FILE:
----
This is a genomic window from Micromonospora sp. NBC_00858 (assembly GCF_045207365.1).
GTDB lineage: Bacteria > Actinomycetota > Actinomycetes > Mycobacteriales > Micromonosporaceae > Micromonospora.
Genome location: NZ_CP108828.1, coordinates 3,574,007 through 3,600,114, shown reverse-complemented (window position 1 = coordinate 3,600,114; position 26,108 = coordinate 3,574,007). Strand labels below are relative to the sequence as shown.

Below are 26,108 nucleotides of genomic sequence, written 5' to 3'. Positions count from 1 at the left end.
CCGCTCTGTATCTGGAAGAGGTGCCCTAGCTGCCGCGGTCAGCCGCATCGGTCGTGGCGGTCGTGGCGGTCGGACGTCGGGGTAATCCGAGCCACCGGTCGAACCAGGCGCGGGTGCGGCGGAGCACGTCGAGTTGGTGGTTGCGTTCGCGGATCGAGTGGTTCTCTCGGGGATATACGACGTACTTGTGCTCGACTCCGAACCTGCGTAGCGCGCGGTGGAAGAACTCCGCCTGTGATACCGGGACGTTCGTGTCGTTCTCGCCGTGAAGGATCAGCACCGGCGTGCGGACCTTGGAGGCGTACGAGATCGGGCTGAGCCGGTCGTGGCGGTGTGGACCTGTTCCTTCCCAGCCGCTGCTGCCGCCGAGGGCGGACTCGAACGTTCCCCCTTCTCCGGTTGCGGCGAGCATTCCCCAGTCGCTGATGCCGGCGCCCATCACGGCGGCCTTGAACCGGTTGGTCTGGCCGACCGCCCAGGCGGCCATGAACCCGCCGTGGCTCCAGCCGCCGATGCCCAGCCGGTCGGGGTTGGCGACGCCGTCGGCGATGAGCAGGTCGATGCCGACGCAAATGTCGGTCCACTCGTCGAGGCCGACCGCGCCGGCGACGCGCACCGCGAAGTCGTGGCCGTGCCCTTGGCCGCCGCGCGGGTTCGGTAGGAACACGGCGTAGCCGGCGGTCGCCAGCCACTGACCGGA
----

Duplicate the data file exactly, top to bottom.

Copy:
This is a genomic window from Micromonospora sp. NBC_00858 (assembly GCF_045207365.1).
GTDB lineage: Bacteria > Actinomycetota > Actinomycetes > Mycobacteriales > Micromonosporaceae > Micromonospora.
Genome location: NZ_CP108828.1, coordinates 3,574,007 through 3,600,114, shown reverse-complemented (window position 1 = coordinate 3,600,114; position 26,108 = coordinate 3,574,007). Strand labels below are relative to the sequence as shown.

Below are 26,108 nucleotides of genomic sequence, written 5' to 3'. Positions count from 1 at the left end.
CCGCTCTGTATCTGGAAGAGGTGCCCTAGCTGCCGCGGTCAGCCGCATCGGTCGTGGCGGTCGTGGCGGTCGGACGTCGGGGTAATCCGAGCCACCGGTCGAACCAGGCGCGGGTGCGGCGGAGCACGTCGAGTTGGTGGTTGCGTTCGCGGATCGAGTGGTTCTCTCGGGGATATACGACGTACTTGTGCTCGACTCCGAACCTGCGTAGCGCGCGGTGGAAGAACTCCGCCTGTGATACCGGGACGTTCGTGTCGTTCTCGCCGTGAAGGATCAGCACCGGCGTGCGGACCTTGGAGGCGTACGAGATCGGGCTGAGCCGGTCGTGGCGGTGTGGACCTGTTCCTTCCCAGCCGCTGCTGCCGCCGAGGGCGGACTCGAACGTTCCCCCTTCTCCGGTTGCGGCGAGCATTCCCCAGTCGCTGATGCCGGCGCCCATCACGGCGGCCTTGAACCGGTTGGTCTGGCCGACCGCCCAGGCGGCCATGAACCCGCCGTGGCTCCAGCCGCCGATGCCCAGCCGGTCGGGGTTGGCGACGCCGTCGGCGATGAGCAGGTCGATGCCGACGCAAATGTCGGTCCACTCGTCGAGGCCGACCGCGCCGGCGACGCGCACCGCGAAGTCGTGGCCGTGCCCTTGGCCGCCGCGCGGGTTCGGTAGGAACACGGCGTAGCCGGCGGTCGCCAGCCACTGACCGGA